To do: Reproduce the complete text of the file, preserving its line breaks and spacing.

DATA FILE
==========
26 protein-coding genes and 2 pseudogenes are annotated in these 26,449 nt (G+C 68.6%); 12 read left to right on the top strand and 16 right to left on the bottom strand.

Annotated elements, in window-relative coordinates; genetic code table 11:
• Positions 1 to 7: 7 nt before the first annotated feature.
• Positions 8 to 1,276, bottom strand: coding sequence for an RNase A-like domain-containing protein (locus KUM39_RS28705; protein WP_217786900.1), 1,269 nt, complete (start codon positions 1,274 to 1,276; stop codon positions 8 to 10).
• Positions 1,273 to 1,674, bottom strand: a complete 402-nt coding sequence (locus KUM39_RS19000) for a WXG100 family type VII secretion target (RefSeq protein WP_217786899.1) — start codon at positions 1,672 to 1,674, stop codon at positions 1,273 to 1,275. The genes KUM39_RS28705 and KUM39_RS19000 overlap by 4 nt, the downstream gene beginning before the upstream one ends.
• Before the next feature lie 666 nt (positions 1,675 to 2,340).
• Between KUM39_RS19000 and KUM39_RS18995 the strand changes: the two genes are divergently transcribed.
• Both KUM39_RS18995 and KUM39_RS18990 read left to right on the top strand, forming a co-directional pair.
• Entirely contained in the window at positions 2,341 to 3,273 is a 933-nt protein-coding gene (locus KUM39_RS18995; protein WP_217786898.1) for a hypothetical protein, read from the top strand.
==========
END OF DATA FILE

26 protein-coding genes and 2 pseudogenes are annotated in these 26,449 nt (G+C 68.6%); 12 read left to right on the top strand and 16 right to left on the bottom strand.

Annotated elements, in window-relative coordinates; genetic code table 11:
• Positions 1 to 7: 7 nt before the first annotated feature.
• Positions 8 to 1,276, bottom strand: coding sequence for an RNase A-like domain-containing protein (locus KUM39_RS28705; protein WP_217786900.1), 1,269 nt, complete (start codon positions 1,274 to 1,276; stop codon positions 8 to 10).
• Positions 1,273 to 1,674, bottom strand: a complete 402-nt coding sequence (locus KUM39_RS19000) for a WXG100 family type VII secretion target (RefSeq protein WP_217786899.1) — start codon at positions 1,672 to 1,674, stop codon at positions 1,273 to 1,275. The genes KUM39_RS28705 and KUM39_RS19000 overlap by 4 nt, the downstream gene beginning before the upstream one ends.
• Before the next feature lie 666 nt (positions 1,675 to 2,340).
• Between KUM39_RS19000 and KUM39_RS18995 the strand changes: the two genes are divergently transcribed.
• Both KUM39_RS18995 and KUM39_RS18990 read left to right on the top strand, forming a co-directional pair.
• Entirely contained in the window at positions 2,341 to 3,273 is a 933-nt protein-coding gene (locus KUM39_RS18995; protein WP_217786898.1) for a hypothetical protein, read from the top strand.